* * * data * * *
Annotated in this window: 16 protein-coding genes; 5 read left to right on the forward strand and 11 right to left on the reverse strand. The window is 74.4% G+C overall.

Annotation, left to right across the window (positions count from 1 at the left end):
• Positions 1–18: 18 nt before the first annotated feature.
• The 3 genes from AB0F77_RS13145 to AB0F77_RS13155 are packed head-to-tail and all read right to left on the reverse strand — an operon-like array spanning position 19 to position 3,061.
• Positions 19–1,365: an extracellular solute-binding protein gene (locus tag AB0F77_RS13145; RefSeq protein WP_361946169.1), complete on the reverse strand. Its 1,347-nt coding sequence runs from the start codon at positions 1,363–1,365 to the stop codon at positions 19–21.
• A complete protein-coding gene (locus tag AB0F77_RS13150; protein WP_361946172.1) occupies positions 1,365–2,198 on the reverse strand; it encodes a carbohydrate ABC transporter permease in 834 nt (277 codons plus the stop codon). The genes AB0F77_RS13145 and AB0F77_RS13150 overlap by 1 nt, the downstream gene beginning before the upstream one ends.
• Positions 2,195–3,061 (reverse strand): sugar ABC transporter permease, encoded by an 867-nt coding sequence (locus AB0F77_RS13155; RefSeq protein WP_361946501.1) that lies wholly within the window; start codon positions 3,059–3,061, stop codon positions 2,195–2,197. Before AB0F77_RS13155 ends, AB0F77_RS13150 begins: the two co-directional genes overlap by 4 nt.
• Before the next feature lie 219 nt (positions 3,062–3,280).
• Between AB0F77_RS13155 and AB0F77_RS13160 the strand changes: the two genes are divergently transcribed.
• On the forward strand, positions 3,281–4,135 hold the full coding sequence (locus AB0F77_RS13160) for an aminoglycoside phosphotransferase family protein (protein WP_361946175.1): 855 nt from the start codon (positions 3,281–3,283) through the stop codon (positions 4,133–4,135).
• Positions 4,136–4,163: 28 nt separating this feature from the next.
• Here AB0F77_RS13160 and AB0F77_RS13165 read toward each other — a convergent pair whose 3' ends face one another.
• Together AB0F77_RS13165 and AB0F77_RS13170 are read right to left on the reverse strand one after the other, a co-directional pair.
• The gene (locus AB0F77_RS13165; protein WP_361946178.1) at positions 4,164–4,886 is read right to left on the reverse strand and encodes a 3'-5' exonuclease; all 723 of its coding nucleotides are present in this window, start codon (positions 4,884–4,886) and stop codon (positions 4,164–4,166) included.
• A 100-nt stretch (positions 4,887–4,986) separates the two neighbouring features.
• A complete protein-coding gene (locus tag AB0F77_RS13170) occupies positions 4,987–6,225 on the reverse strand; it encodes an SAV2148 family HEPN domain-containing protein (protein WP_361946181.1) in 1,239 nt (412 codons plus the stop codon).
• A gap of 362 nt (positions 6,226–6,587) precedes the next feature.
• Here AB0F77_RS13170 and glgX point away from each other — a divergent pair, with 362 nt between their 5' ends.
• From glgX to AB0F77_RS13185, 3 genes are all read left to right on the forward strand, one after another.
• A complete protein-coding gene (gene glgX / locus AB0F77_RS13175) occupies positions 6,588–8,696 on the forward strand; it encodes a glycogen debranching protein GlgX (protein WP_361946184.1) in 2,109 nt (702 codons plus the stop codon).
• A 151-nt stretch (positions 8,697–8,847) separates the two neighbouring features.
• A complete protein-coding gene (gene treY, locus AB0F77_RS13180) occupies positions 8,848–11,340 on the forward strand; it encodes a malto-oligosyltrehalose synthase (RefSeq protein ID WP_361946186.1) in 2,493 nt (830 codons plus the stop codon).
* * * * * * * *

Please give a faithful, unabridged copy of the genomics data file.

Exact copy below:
Annotated in this window: 16 protein-coding genes; 5 read left to right on the forward strand and 11 right to left on the reverse strand. The window is 74.4% G+C overall.

Annotation, left to right across the window (positions count from 1 at the left end):
• Positions 1–18: 18 nt before the first annotated feature.
• The 3 genes from AB0F77_RS13145 to AB0F77_RS13155 are packed head-to-tail and all read right to left on the reverse strand — an operon-like array spanning position 19 to position 3,061.
• Positions 19–1,365: an extracellular solute-binding protein gene (locus tag AB0F77_RS13145; RefSeq protein WP_361946169.1), complete on the reverse strand. Its 1,347-nt coding sequence runs from the start codon at positions 1,363–1,365 to the stop codon at positions 19–21.
• A complete protein-coding gene (locus tag AB0F77_RS13150; protein WP_361946172.1) occupies positions 1,365–2,198 on the reverse strand; it encodes a carbohydrate ABC transporter permease in 834 nt (277 codons plus the stop codon). The genes AB0F77_RS13145 and AB0F77_RS13150 overlap by 1 nt, the downstream gene beginning before the upstream one ends.
• Positions 2,195–3,061 (reverse strand): sugar ABC transporter permease, encoded by an 867-nt coding sequence (locus AB0F77_RS13155; RefSeq protein WP_361946501.1) that lies wholly within the window; start codon positions 3,059–3,061, stop codon positions 2,195–2,197. Before AB0F77_RS13155 ends, AB0F77_RS13150 begins: the two co-directional genes overlap by 4 nt.
• Before the next feature lie 219 nt (positions 3,062–3,280).
• Between AB0F77_RS13155 and AB0F77_RS13160 the strand changes: the two genes are divergently transcribed.
• On the forward strand, positions 3,281–4,135 hold the full coding sequence (locus AB0F77_RS13160) for an aminoglycoside phosphotransferase family protein (protein WP_361946175.1): 855 nt from the start codon (positions 3,281–3,283) through the stop codon (positions 4,133–4,135).
• Positions 4,136–4,163: 28 nt separating this feature from the next.
• Here AB0F77_RS13160 and AB0F77_RS13165 read toward each other — a convergent pair whose 3' ends face one another.
• Together AB0F77_RS13165 and AB0F77_RS13170 are read right to left on the reverse strand one after the other, a co-directional pair.
• The gene (locus AB0F77_RS13165; protein WP_361946178.1) at positions 4,164–4,886 is read right to left on the reverse strand and encodes a 3'-5' exonuclease; all 723 of its coding nucleotides are present in this window, start codon (positions 4,884–4,886) and stop codon (positions 4,164–4,166) included.
• A 100-nt stretch (positions 4,887–4,986) separates the two neighbouring features.
• A complete protein-coding gene (locus tag AB0F77_RS13170) occupies positions 4,987–6,225 on the reverse strand; it encodes an SAV2148 family HEPN domain-containing protein (protein WP_361946181.1) in 1,239 nt (412 codons plus the stop codon).
• A gap of 362 nt (positions 6,226–6,587) precedes the next feature.
• Here AB0F77_RS13170 and glgX point away from each other — a divergent pair, with 362 nt between their 5' ends.
• From glgX to AB0F77_RS13185, 3 genes are all read left to right on the forward strand, one after another.
• A complete protein-coding gene (gene glgX / locus AB0F77_RS13175) occupies positions 6,588–8,696 on the forward strand; it encodes a glycogen debranching protein GlgX (protein WP_361946184.1) in 2,109 nt (702 codons plus the stop codon).
• A 151-nt stretch (positions 8,697–8,847) separates the two neighbouring features.
• A complete protein-coding gene (gene treY, locus AB0F77_RS13180) occupies positions 8,848–11,340 on the forward strand; it encodes a malto-oligosyltrehalose synthase (RefSeq protein ID WP_361946186.1) in 2,493 nt (830 codons plus the stop codon).